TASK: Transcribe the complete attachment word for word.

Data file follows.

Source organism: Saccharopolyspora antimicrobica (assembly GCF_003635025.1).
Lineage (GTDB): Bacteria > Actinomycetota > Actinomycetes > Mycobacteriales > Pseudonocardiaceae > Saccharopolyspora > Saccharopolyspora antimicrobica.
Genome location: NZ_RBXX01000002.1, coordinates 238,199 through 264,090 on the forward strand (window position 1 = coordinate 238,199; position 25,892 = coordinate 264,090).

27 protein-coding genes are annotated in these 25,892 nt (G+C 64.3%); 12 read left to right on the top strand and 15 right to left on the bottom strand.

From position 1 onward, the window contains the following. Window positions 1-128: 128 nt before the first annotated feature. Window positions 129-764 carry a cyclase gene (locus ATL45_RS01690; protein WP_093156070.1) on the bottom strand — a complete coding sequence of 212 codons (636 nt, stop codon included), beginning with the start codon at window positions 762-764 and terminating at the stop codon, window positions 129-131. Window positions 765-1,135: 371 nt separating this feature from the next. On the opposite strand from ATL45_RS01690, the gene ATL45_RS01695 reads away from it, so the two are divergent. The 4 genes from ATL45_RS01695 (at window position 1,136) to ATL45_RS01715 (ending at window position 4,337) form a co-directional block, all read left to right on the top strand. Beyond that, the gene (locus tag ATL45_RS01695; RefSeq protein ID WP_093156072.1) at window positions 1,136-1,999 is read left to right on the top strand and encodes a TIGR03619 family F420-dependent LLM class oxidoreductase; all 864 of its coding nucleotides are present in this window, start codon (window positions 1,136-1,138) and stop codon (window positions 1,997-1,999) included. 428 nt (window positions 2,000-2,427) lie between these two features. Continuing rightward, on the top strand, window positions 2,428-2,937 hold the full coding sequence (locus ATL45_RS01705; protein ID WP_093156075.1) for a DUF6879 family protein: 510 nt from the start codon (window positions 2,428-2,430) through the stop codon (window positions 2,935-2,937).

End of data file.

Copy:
Source organism: Saccharopolyspora antimicrobica (assembly GCF_003635025.1).
Lineage (GTDB): Bacteria > Actinomycetota > Actinomycetes > Mycobacteriales > Pseudonocardiaceae > Saccharopolyspora > Saccharopolyspora antimicrobica.
Genome location: NZ_RBXX01000002.1, coordinates 238,199 through 264,090 on the forward strand (window position 1 = coordinate 238,199; position 25,892 = coordinate 264,090).

27 protein-coding genes are annotated in these 25,892 nt (G+C 64.3%); 12 read left to right on the top strand and 15 right to left on the bottom strand.

From position 1 onward, the window contains the following. Window positions 1-128: 128 nt before the first annotated feature. Window positions 129-764 carry a cyclase gene (locus ATL45_RS01690; protein WP_093156070.1) on the bottom strand — a complete coding sequence of 212 codons (636 nt, stop codon included), beginning with the start codon at window positions 762-764 and terminating at the stop codon, window positions 129-131. Window positions 765-1,135: 371 nt separating this feature from the next. On the opposite strand from ATL45_RS01690, the gene ATL45_RS01695 reads away from it, so the two are divergent. The 4 genes from ATL45_RS01695 (at window position 1,136) to ATL45_RS01715 (ending at window position 4,337) form a co-directional block, all read left to right on the top strand. Beyond that, the gene (locus tag ATL45_RS01695; RefSeq protein ID WP_093156072.1) at window positions 1,136-1,999 is read left to right on the top strand and encodes a TIGR03619 family F420-dependent LLM class oxidoreductase; all 864 of its coding nucleotides are present in this window, start codon (window positions 1,136-1,138) and stop codon (window positions 1,997-1,999) included. 428 nt (window positions 2,000-2,427) lie between these two features. Continuing rightward, on the top strand, window positions 2,428-2,937 hold the full coding sequence (locus ATL45_RS01705; protein ID WP_093156075.1) for a DUF6879 family protein: 510 nt from the start codon (window positions 2,428-2,430) through the stop codon (window positions 2,935-2,937).